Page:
bar, but heck you want to raise that bar a whole lot higher then the level you saw it at. The answer to this question is time management, if you can master this then you should be just fine. Adjusting your schedule, not overloading yourself with certain activities that you could otherwise go without doing. Set aside some time for yourself to just think and sketch out ideas on paper, there is also this thing called “taking a mind dump” where you just go to a computer, or paper, and you just spit whatever is on your mind on paper, this clears your mind of all the garbage in there, so you’ll end up thinking even more clearly when it comes down to brainstorming.

Alright well back to procrastination and how you should avoid it. When one does this they allow themselves to think clearly hen executing a project solution. Using your self motivation will also drive you to come up with the best possible solution to problem. In order to do that you have to brainstorm for a certain amount of time before you do so, its like designing with a computer, you have to sketch out your ideas first, you can’t just go straight to the computer and expect to make a master piece.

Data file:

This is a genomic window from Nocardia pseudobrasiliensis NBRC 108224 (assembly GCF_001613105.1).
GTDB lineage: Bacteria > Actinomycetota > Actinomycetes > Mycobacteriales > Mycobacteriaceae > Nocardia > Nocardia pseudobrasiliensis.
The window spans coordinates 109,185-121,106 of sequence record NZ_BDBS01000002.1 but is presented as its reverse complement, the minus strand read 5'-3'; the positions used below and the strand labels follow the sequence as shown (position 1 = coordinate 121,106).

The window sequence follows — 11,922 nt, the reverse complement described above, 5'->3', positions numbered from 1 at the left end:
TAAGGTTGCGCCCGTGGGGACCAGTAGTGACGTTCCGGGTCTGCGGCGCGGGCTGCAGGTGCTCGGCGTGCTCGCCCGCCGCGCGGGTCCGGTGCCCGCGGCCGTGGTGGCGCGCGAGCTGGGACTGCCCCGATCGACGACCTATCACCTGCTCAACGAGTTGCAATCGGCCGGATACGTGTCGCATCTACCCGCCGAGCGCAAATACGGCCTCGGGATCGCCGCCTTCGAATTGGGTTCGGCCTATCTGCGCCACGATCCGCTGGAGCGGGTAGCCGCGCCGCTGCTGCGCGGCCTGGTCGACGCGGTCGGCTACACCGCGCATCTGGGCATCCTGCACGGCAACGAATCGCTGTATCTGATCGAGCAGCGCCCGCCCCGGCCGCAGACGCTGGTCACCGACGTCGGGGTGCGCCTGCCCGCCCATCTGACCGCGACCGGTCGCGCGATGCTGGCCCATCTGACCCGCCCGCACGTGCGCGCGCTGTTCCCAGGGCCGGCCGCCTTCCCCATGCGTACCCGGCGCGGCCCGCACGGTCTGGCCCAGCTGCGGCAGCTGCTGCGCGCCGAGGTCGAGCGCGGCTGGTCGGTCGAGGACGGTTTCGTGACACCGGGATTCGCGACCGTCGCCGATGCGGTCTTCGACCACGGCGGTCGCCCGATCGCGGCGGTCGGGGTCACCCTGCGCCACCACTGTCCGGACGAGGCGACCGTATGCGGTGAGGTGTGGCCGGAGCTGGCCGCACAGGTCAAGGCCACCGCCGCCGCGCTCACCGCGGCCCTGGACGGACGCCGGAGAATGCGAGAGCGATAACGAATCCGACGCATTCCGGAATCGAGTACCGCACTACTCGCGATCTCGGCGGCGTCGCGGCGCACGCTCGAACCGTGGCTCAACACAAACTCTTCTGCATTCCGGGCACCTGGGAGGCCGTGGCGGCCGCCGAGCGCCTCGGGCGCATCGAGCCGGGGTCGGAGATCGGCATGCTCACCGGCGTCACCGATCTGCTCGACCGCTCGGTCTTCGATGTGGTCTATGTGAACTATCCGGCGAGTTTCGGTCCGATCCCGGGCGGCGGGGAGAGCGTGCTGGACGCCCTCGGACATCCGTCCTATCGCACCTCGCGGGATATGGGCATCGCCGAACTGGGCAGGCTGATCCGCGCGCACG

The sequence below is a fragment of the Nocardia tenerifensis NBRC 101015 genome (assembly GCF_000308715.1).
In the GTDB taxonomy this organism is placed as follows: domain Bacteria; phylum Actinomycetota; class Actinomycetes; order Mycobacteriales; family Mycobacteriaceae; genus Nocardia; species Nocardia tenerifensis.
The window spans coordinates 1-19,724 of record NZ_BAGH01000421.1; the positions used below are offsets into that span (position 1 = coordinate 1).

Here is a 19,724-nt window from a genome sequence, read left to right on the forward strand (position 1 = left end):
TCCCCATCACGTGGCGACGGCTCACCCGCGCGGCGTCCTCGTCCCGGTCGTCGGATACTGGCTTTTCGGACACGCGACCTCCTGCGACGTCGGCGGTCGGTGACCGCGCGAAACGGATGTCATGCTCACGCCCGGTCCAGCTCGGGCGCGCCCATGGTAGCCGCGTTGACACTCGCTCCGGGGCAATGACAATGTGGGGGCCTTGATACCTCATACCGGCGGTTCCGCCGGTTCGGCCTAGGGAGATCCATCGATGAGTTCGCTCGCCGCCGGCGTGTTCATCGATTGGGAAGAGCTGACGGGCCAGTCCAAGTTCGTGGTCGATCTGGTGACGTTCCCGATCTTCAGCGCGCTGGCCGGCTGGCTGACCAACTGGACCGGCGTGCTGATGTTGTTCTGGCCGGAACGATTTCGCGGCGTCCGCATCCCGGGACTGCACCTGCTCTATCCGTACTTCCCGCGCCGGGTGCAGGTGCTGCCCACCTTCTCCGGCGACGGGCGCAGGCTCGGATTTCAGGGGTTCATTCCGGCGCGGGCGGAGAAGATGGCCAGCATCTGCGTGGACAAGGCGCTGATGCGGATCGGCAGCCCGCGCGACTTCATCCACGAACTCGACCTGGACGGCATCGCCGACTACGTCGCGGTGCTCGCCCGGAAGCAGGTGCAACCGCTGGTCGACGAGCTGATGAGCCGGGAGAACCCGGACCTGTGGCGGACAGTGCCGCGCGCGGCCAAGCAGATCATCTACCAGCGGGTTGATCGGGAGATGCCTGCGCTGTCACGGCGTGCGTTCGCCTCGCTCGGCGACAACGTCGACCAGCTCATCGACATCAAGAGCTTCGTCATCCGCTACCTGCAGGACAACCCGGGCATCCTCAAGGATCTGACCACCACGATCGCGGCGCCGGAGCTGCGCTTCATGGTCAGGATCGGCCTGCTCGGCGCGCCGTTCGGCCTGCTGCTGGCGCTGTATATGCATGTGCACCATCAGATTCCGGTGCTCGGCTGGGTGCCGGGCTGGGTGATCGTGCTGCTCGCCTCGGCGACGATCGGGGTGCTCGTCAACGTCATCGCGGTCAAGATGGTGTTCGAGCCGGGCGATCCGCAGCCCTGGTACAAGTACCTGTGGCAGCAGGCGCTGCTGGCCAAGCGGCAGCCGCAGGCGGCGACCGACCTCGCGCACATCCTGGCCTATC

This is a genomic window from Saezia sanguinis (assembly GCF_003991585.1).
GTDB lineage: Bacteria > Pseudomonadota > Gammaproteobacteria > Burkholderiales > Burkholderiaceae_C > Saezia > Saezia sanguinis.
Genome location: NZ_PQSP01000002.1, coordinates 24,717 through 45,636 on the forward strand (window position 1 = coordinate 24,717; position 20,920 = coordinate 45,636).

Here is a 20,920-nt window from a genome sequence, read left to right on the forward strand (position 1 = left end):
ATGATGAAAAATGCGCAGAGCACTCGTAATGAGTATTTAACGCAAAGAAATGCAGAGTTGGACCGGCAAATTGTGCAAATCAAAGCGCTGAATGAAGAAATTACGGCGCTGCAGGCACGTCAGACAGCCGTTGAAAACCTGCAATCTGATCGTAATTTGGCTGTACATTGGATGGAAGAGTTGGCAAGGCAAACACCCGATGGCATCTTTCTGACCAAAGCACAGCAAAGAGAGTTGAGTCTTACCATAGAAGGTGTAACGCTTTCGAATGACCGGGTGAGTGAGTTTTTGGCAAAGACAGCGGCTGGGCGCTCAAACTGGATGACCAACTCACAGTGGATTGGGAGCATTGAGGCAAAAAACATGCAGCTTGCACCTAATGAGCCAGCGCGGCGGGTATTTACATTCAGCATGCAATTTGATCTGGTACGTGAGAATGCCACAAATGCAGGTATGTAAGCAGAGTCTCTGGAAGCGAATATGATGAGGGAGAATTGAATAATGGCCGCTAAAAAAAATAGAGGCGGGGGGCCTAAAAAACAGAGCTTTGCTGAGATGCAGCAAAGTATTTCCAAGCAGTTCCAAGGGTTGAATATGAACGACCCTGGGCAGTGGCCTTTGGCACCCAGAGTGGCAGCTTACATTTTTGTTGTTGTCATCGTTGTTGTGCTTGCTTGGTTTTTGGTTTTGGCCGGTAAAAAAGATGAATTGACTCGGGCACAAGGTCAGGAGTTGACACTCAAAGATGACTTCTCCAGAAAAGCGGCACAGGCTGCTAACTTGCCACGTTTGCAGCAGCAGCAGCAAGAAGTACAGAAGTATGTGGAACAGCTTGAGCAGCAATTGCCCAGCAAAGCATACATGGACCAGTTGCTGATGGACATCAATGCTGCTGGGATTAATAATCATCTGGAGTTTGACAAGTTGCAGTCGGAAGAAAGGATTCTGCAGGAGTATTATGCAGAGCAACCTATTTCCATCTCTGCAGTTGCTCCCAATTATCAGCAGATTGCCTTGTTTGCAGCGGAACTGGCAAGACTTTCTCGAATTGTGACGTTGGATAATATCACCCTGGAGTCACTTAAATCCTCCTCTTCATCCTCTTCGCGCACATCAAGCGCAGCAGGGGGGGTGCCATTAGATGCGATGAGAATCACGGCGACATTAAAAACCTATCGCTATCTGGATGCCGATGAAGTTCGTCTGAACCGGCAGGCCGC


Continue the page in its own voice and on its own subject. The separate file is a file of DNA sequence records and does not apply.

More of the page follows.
Finally, but none the less , if you expect to do any of that stuff one has to manage their time wisely! I’m a forgetful person, and recently came across a sidekick phone, which allows me to better organize my time, I use to write down things on paper, but those pieces of paper always got lost…okay good luck!!!

My Most Important Lesson at VCC’’s Graphics Program

by kpennino on October 30, 2007

mundloscbeforeafter2.jpgArticle and Visual interpretation provided by Claudia Mundlos in Kristy Pennino’s Advanced Graphic Design II course.

Coming from Germany, a country where everything seems to be complicated and difficult, it was a big change to move to the USA, the country of the American Dream, where everything is possible and quite frankly, everything seems to be easy.

Now, the last thing I want to imply here is that Valencia’s Graphic Program is easy. It has taught me though that everything is possible.

Here’s my story: Was my Graphics degree planned? Not at all. The truth is that I needed to find an “inexpensive” college, one where the out of state tuition isn’t just simply killing you, to obtain a visa to stay in the country of my choice. In Germany I had always dreamt of studying design, be it fashion design or graphic design. However, as already mentioned, in a country where everything tends to be complicated, your dreams are often shattered. So I had to keep my feet on the ground and just accept that design was something for highly talented art students.